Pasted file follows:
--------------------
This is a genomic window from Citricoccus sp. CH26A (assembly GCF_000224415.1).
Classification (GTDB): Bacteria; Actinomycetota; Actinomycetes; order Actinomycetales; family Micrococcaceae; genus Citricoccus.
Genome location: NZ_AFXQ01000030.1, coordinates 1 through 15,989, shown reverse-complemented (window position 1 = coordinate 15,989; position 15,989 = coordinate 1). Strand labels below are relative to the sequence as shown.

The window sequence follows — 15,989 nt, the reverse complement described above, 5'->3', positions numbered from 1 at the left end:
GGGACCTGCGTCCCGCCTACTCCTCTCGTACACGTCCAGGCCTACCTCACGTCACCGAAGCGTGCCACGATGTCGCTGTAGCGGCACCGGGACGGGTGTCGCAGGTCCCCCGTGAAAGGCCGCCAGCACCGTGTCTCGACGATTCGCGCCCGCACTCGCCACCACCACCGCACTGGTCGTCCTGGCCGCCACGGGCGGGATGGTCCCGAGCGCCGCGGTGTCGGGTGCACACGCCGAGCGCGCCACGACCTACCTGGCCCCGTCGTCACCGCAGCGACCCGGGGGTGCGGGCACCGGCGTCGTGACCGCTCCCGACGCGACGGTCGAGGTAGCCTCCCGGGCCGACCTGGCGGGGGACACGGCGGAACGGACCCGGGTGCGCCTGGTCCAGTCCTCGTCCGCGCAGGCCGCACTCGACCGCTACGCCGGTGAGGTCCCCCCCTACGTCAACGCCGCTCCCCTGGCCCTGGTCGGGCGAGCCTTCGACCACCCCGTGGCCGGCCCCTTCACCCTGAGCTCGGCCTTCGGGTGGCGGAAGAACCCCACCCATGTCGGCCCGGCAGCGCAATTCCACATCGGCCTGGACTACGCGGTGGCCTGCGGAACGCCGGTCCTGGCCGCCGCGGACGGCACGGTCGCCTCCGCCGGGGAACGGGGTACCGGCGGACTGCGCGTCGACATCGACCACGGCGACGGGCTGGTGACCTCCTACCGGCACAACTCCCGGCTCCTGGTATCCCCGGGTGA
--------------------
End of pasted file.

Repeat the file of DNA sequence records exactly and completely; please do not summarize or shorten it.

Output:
This is a genomic window from Citricoccus sp. CH26A (assembly GCF_000224415.1).
Classification (GTDB): Bacteria; Actinomycetota; Actinomycetes; order Actinomycetales; family Micrococcaceae; genus Citricoccus.
Genome location: NZ_AFXQ01000030.1, coordinates 1 through 15,989, shown reverse-complemented (window position 1 = coordinate 15,989; position 15,989 = coordinate 1). Strand labels below are relative to the sequence as shown.

The window sequence follows — 15,989 nt, the reverse complement described above, 5'->3', positions numbered from 1 at the left end:
GGGACCTGCGTCCCGCCTACTCCTCTCGTACACGTCCAGGCCTACCTCACGTCACCGAAGCGTGCCACGATGTCGCTGTAGCGGCACCGGGACGGGTGTCGCAGGTCCCCCGTGAAAGGCCGCCAGCACCGTGTCTCGACGATTCGCGCCCGCACTCGCCACCACCACCGCACTGGTCGTCCTGGCCGCCACGGGCGGGATGGTCCCGAGCGCCGCGGTGTCGGGTGCACACGCCGAGCGCGCCACGACCTACCTGGCCCCGTCGTCACCGCAGCGACCCGGGGGTGCGGGCACCGGCGTCGTGACCGCTCCCGACGCGACGGTCGAGGTAGCCTCCCGGGCCGACCTGGCGGGGGACACGGCGGAACGGACCCGGGTGCGCCTGGTCCAGTCCTCGTCCGCGCAGGCCGCACTCGACCGCTACGCCGGTGAGGTCCCCCCCTACGTCAACGCCGCTCCCCTGGCCCTGGTCGGGCGAGCCTTCGACCACCCCGTGGCCGGCCCCTTCACCCTGAGCTCGGCCTTCGGGTGGCGGAAGAACCCCACCCATGTCGGCCCGGCAGCGCAATTCCACATCGGCCTGGACTACGCGGTGGCCTGCGGAACGCCGGTCCTGGCCGCCGCGGACGGCACGGTCGCCTCCGCCGGGGAACGGGGTACCGGCGGACTGCGCGTCGACATCGACCACGGCGACGGGCTGGTGACCTCCTACCGGCACAACTCCCGGCTCCTGGTATCCCCGGGTGA